Is BPA Banned in the UK? (2022)

Bisphenol A BPA

BPA is currently not banned in the UK, except for in baby bottles and food and drink packaging intended for babies.

Food and drink packaging not intended for babies can contain BPA as long as the amount that could transfer to food is not greater than 0.05 mg of BPA per kg of food.

This number comes from the European Food Safety Authority (EFSA). Despite Brexit, the UK still adheres to the EFSA’s BPA policy, which set a limit of the amount of BPA that can transfer onto food at 0.05 mg of BPA per kg of food in 2018.

Consumer pressure and legislation is leading to a gradual reduction of the use of BPA, but it hasn’t been completely banned.


Current legislation on BPA

At the time of writing, food packaging in the UK can contain BPA as long as no more than 0.05 mg of BPA per kg of food will be transferred from the packaging onto the food.

The UK still follows EU laws on BPA, even after Brexit, so current legislation on BPA in the UK is the same as it is in the EU.

EU legislation is based on the European Food Safety Authority’s assessment of the tolerable daily intake (TDI), or safe amount we can consume each day.

However, the EU’s current limits on BPA in food packaging came into force in February 2018, and are still based on the now outdated tolerably daily intake set in 2015.

The new EU legislation in 2018 reduced the specific migration limit (SML) of BPA used in food packaging from 0.6 mg of BPA per kg of food to 0.05 mg of BPA per kg of food, and banned BPA outright in baby food and infant formula packaging.

The specific migration limit (SML) is the maximum amount of a material that is permitted to transfer onto food.

In 2021, the European Food Safety Authority (EFSA) re-evaluated the risks of BPA in food packaging and reduced its assessment of the tolerable daily intake (TDI) from 4 micrograms per kilogram of body weight per day down to 0.04 nanograms per kilogram of body weight per day.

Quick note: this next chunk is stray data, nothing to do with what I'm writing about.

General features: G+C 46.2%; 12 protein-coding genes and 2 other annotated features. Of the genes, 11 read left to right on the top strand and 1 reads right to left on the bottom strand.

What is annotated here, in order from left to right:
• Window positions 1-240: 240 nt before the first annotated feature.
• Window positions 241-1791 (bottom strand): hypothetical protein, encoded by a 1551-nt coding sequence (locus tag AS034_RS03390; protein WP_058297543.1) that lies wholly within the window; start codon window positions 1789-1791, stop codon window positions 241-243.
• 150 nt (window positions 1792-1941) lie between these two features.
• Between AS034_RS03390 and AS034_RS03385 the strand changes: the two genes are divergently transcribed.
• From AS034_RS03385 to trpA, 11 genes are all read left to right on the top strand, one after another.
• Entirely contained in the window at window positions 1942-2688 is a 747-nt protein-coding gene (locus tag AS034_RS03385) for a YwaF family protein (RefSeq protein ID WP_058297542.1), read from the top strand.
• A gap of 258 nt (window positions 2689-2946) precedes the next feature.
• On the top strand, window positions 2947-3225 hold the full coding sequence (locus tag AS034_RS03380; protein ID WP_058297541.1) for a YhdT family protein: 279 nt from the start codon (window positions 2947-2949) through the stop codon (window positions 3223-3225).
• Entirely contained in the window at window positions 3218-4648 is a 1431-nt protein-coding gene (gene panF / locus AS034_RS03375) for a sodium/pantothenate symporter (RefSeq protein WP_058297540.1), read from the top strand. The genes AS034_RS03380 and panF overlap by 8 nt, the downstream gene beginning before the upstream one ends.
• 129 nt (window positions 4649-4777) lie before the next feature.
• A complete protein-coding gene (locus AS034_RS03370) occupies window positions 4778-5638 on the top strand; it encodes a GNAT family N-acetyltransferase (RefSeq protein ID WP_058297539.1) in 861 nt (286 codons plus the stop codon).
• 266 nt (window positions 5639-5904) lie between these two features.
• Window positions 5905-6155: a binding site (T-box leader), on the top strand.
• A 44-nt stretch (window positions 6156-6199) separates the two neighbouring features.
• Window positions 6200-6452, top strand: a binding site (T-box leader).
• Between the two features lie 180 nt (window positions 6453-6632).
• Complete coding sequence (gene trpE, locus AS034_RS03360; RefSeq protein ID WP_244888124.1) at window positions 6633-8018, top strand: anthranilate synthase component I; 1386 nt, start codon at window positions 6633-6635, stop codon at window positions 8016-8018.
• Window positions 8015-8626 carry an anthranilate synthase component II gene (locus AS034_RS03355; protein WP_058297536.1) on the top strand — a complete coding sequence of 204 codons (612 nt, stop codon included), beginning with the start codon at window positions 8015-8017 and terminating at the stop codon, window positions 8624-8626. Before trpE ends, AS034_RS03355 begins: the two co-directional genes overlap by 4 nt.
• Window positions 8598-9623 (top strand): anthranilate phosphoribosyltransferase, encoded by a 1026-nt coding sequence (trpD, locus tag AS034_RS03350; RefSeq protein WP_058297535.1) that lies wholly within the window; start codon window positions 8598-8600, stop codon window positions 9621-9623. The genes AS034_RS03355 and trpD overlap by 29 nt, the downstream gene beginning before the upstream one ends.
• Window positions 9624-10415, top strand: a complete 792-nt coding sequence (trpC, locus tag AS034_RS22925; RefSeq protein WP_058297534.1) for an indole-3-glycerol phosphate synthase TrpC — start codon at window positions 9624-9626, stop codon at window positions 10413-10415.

This is a huge 100,000-fold reduction in the assessment of the safe level of BPA intake.

The EFSA revised its assessment of BPA based on new research published between 2013 and 2018 that suggests that BPA has a harmful effect on the immune system.

However, this new recommendation hasn’t been implemented into legislation yet, so current laws are based on the earlier figure of 4 micrograms per kilogram of body weight per day.


What is BPA found in?

BPA is found in a range of everyday household products as well as food packaging.

It’s used as a hardening agent in certain kinds of plastics and resins and is often (though not always) found in plastics marked with the number codes 3 and 7, or the letters PC.

Products that frequently contain BPA are plastics (e.g., toys, containers, utensils), the lining of tin cans used for food, home items like CDs, some toiletries and dental sealant.

The main concerns over BPA are over its use in food and drink packaging, since it can leach into food and then be ingested.

Baby products such as dummies containing BPA have also raised alarm. This has led some countries such as France and Sweden banning BPA in products like dummies and teething rings.

We can also ingest BPA through breathing in contaminated air. It is also found in dust, though ingestion via dust is thought to account for less than 1% of our BPA intake.

BPA was previously found in thermal paper used for receipts. However, this was banned in the UK and EU in January 2020. However, it has mainly been replaced by bisphenol S (BPS), which has similar health concerns.